Days 14 & 15: A Better Day in ‘Bama
Well, after the lousy weather yesterday and then the technical difficulties getting internet access last night, today was a complete turnaround. Pretty skies, zippy connection, tired dogs — what more could I ask for?
Yeah, yesterday was depressingly ridiculous with pouring rain. Huge distances between stuff in southern Alabama that ate up a lot of time. Many disappointments as well — giant concrete tomatoes replaced with an inflatable strawberry, neon signs replaced with plastic ones, buildings replaced with vacant lots. Many of these destinations were too remote so I couldn’t do the pre-check at Google or Bing maps to make sure they were still there. And then there were some really bad road signs (lack of) compounded by lousy directions from locals that ate up even more time. And far too rural to make the backroads or mis-roads profitable in terms of things of shoot.
Anyhow – let’s see what I did manage to find & shoot despite the challenges. Lambert’s Cafe is quite a famous restaurant in Foley, AL — best know for their “throwed rolls”.
Their huge building has this neat painted artwork on the side of it. This is only a partial view — with a closeup of my favorite part (with the projecting roll):
I don’t think this sign in Mobile, AL was all that old – but I can’t resist a giant shoe or boot. This is at the Mobile Shoe Hospital:
An interesting castle-y building in Mobile. Can anyone chime in with what was originally here?
Another one from Mobile. Cute as hell — and my favorite color:
Finally, around 7pm in Dothan, AL, the sun came out. This dreary abandoned gas station was made cheery by the near-sunset reflecting on it:
OK – moving on to today. I was close enough to the GA border to justify a quick trip over to Columbus and Pine Mountain. I assume this is not the original sign (channel lettering) but I’m guessing that it’s a recreation of what once was here. I’ll have to research later – unless some Columbus-ites can inform us now what the deal is:
This water fountain is also in Columbus. Entitled “Fit for Man and Beast”, it contains three bowls at different heights for humans, horses and dogs:
More Columbus. The name “Sputnik” sent me into a quick U-turn. Not much Sputnik-y about it though except for the doo-hickey about the “i”. Still, I shot it because I liked the painted darts and beer can and just the general mix of the colors of brick & paint.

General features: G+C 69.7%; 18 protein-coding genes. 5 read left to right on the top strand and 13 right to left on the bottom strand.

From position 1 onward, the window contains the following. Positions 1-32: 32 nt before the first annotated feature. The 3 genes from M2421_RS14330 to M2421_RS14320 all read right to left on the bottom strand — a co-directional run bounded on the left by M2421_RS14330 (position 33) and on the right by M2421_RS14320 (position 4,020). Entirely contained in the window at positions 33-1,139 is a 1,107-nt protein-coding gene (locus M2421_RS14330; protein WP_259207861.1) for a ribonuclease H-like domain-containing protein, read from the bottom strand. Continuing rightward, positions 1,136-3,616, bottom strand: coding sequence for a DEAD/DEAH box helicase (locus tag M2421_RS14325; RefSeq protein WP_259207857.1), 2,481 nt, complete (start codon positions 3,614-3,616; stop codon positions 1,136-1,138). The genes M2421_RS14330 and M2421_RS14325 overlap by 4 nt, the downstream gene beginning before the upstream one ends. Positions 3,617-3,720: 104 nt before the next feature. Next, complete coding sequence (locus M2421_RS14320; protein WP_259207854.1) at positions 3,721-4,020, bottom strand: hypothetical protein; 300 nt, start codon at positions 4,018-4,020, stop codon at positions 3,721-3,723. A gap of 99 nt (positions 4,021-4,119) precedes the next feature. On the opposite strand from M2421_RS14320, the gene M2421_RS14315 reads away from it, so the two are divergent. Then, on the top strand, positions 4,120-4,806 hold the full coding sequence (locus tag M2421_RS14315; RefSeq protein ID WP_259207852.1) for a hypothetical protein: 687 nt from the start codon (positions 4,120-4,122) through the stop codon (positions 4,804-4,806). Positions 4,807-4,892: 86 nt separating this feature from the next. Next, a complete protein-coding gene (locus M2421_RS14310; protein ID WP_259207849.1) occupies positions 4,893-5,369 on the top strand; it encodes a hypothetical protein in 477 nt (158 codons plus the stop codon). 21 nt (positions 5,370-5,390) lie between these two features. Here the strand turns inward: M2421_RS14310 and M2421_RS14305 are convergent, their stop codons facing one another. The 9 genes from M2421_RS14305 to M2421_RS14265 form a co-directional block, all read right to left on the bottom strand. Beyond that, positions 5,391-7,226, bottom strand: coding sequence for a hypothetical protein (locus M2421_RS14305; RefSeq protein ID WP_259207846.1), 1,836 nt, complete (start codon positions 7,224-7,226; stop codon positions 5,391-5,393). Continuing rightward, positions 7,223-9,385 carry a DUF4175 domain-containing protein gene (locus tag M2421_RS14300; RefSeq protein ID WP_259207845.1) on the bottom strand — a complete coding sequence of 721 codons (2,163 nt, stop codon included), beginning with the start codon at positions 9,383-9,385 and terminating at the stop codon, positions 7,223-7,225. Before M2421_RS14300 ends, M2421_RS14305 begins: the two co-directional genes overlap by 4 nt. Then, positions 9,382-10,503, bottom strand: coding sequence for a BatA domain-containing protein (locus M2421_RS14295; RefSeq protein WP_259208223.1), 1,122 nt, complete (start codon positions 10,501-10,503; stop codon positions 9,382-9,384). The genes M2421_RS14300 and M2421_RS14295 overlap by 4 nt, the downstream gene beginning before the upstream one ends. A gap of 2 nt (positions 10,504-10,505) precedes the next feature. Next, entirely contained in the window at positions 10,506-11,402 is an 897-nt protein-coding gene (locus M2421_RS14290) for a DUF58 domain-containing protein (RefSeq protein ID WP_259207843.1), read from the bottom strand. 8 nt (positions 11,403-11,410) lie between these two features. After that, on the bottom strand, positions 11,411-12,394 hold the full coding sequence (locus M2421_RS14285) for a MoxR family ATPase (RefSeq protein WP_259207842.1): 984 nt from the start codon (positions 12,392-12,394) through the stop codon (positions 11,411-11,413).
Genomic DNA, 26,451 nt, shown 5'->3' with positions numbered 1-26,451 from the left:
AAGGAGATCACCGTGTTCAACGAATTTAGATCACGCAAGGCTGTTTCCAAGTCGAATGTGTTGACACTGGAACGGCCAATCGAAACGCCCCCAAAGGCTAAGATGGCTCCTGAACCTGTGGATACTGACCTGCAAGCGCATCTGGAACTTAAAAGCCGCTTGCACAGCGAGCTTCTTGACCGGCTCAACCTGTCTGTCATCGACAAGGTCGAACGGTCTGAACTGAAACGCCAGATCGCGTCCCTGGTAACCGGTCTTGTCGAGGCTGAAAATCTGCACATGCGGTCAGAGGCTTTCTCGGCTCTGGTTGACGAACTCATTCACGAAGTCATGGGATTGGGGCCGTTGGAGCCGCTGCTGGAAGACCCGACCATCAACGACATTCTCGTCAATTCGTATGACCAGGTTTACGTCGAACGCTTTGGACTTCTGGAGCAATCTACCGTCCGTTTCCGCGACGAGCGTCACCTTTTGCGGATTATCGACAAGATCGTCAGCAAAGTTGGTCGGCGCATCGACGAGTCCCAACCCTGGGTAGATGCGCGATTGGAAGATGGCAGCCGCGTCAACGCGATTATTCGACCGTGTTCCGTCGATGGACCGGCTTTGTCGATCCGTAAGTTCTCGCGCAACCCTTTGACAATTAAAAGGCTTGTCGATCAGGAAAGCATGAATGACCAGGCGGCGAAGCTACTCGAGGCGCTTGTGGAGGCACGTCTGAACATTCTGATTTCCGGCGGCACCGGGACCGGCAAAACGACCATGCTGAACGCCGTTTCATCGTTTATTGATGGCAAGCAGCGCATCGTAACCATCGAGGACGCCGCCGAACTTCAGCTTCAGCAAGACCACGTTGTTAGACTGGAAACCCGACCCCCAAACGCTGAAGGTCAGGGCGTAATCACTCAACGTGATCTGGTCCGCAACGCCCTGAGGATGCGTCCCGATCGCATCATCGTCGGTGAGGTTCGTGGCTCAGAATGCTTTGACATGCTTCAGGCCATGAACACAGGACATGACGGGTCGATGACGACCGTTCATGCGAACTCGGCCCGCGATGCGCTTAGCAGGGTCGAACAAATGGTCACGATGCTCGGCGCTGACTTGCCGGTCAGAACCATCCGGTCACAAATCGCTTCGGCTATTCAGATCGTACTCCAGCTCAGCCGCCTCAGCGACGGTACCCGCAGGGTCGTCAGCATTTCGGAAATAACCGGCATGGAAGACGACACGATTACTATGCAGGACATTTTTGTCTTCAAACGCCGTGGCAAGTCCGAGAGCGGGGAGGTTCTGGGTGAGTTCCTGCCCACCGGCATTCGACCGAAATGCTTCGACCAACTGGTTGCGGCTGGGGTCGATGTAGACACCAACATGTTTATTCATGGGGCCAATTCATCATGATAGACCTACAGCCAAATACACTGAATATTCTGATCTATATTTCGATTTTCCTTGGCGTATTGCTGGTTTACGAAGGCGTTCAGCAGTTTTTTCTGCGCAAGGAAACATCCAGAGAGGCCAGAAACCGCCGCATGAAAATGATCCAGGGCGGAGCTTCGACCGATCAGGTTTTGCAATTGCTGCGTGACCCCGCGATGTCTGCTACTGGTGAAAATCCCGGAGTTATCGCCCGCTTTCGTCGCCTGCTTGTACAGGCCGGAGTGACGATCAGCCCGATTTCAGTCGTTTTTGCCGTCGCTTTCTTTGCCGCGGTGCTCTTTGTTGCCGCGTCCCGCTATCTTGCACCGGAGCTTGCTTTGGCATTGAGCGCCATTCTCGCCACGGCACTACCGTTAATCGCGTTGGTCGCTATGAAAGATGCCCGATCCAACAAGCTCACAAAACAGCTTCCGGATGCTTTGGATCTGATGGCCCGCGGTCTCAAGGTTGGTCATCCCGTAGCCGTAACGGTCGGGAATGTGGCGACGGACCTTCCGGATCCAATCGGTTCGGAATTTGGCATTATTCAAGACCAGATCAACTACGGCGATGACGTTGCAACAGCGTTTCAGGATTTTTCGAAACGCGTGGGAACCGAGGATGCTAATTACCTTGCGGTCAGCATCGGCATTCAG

I’ve been studying A-frame restaurants for some time and this one has me stumped. Maybe it never was a restaurant. But I think it’s too big to be one of the chains. Columbus-ers, can you help with this one?
Back across the border, here’s a sampling from Roanoke, AL. I guess the mural helps the situation. Maybe.
This place next door is still open. I hope those vitrolite tiles can hang in there til the economic stimulus reaches Roanoke and the missing ones can be replaced:
This was some sort of weird complex of police buildings. There were maybe four of these things:
It was hard to tell if this garage was still in business. But I liked how the blue and white matched the sky.
After shooting in yesterday’s deluge – I just wanted to shoot anything. How about some weeds? Well, that’s probably what they are — but to me they were interesting, pretty flowers. My botanist pals out there – can you identify these for us?
And the weather just got nicer and nicer as the day went on. The right light and clouds can make a pile of poop look pretty. Well, almost. Here’s an adorable sign in Montgomery.
The dogs were digging the sunny interior as well. Here’s Grem also soaking up the heat from her very tolerant pal:
A couple shots from Montgomery. Note to self: splurge on a telephoto for the August Midwest trip.
This one had shade on both sides but I shot it anyway. I’m in favor of this never being “restored”:
And last one for the day. I had never been to Selma before and thought it was really great and interesting. Cast iron balconies and interesting buildings & signs. This sign fairly modern but I thought it was very clever. Perched way high so you wouldn’t mistake it for a real stoplight — and also about twice as big as the real thing. But still, drivers are so programmed to look at stoplights, how could you miss this thing?